Plants for Winter Gardens

Ninebark at Sensible Gardening and Living

Yes, you read it right, a garden in the winter. Unless you live in the warm south you don’t usually think about what plants and perennials you would like for the winter season. With cold and snow on its way we like to clean up the garden and put it to bed for a few months. While all of that is a good thing, there is a way to keep your garden attractive and interesting even through the winter months.

Sensible Gardening and Living
Sensible Gardening and Living

To begin with you need to have a good sampling of evergreen trees and shrubs throughout your garden. Once the leaves have fallen things tend to look quite bare, but the evergreens will hold your garden structure together. An assortment of sizes, shapes, colors and foliage texture will keep your frozen landscape interesting.

When you choose your deciduous trees and shrubs look for those that will also make good winter garden plants. Plant varieties with good bone structure or interesting bark and stem coloration. Ratty tatty bushes with no definition of shape are not attractive when bare. Try dogwoods, ninebarks, hydrangeas and viburnums. Bushes and trees that develop berries are also an asset to the winter scape.

Be sure to grow a selection of ornamental grasses throughout your beds and do not cut them down in the fall. Frost and snow covered grasses can be beautiful straight through to spring. If you have a heavy wet snowfall go out and shake the snow off before it has a chance to drag down the stems. Your Miscanthus, Calamagrostis and Panicum grasses have strong stems to withstand the cold winds of winter.

When you are doing your fall perennial cutdown leave those perennials that can stand tall and strong throughout the winter and have interesting seeds heads. The birds will thank you and they will continue to look effective through winter. A few good garden plants to try for winter are Aster, Astilbe, Echinacea, Echinops, Eryngium, Eupatorium, Liatris, Rudbeckia Sedum and Veronicastrum.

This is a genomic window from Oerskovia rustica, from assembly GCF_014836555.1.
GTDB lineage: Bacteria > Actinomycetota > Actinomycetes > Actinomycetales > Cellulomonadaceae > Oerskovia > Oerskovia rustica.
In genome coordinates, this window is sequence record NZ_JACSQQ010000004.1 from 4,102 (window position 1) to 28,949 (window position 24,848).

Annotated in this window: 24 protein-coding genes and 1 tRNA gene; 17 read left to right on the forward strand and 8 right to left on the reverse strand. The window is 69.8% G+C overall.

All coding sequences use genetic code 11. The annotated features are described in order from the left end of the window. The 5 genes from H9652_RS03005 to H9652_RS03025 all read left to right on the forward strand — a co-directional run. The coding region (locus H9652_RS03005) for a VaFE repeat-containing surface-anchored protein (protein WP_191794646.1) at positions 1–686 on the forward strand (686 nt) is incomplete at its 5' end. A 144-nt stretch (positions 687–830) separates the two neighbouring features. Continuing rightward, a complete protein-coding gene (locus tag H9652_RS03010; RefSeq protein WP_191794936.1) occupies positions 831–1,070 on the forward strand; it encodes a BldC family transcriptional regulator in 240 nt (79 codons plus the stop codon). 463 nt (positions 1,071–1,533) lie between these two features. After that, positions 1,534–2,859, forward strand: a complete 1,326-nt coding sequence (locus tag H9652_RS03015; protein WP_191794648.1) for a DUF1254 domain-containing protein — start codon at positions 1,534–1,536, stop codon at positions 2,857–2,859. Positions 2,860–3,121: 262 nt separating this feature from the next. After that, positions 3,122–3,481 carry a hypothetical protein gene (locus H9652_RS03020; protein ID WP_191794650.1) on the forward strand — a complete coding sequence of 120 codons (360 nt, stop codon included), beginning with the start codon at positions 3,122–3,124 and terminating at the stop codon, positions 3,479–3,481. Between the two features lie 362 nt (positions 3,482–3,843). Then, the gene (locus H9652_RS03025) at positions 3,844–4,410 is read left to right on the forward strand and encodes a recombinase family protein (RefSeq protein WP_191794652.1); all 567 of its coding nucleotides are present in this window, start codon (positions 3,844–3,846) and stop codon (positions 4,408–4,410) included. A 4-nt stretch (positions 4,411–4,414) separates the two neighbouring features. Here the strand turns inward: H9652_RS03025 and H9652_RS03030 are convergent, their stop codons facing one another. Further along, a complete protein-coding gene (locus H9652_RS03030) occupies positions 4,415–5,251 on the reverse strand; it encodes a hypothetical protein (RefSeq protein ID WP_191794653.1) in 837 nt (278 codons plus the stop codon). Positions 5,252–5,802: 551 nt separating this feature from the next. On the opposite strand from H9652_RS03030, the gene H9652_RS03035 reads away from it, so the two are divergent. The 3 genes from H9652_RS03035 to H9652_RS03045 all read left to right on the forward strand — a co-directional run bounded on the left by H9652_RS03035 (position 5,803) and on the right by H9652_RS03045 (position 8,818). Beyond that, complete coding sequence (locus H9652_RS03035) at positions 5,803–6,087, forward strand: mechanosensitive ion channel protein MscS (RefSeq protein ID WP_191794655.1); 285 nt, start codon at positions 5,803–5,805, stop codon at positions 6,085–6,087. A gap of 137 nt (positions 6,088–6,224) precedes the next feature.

With a little planning winter gardening can be effortless and your garden will continue to work for you and look good even in the coldest months. As for the gardener, it will be time to take a break, keep warm and get planning for the spring.





2 thoughts on “Plants for Winter Gardens

  1. Your post has many great tips on creating a winter garden. I do not consider that I have enough evergreens, or ornamental grasses for that matter.
    I had a brief look around and am curious as to where you are located? (Did I miss this information somewhere? There is no mention of a location in the “about me”. I see from a previous post that you have to contend with black bears. Bears must certainly keep things interesting. The most “dangerous” creature in my garden would be squirrels (or so my dogs think anyway). LOL

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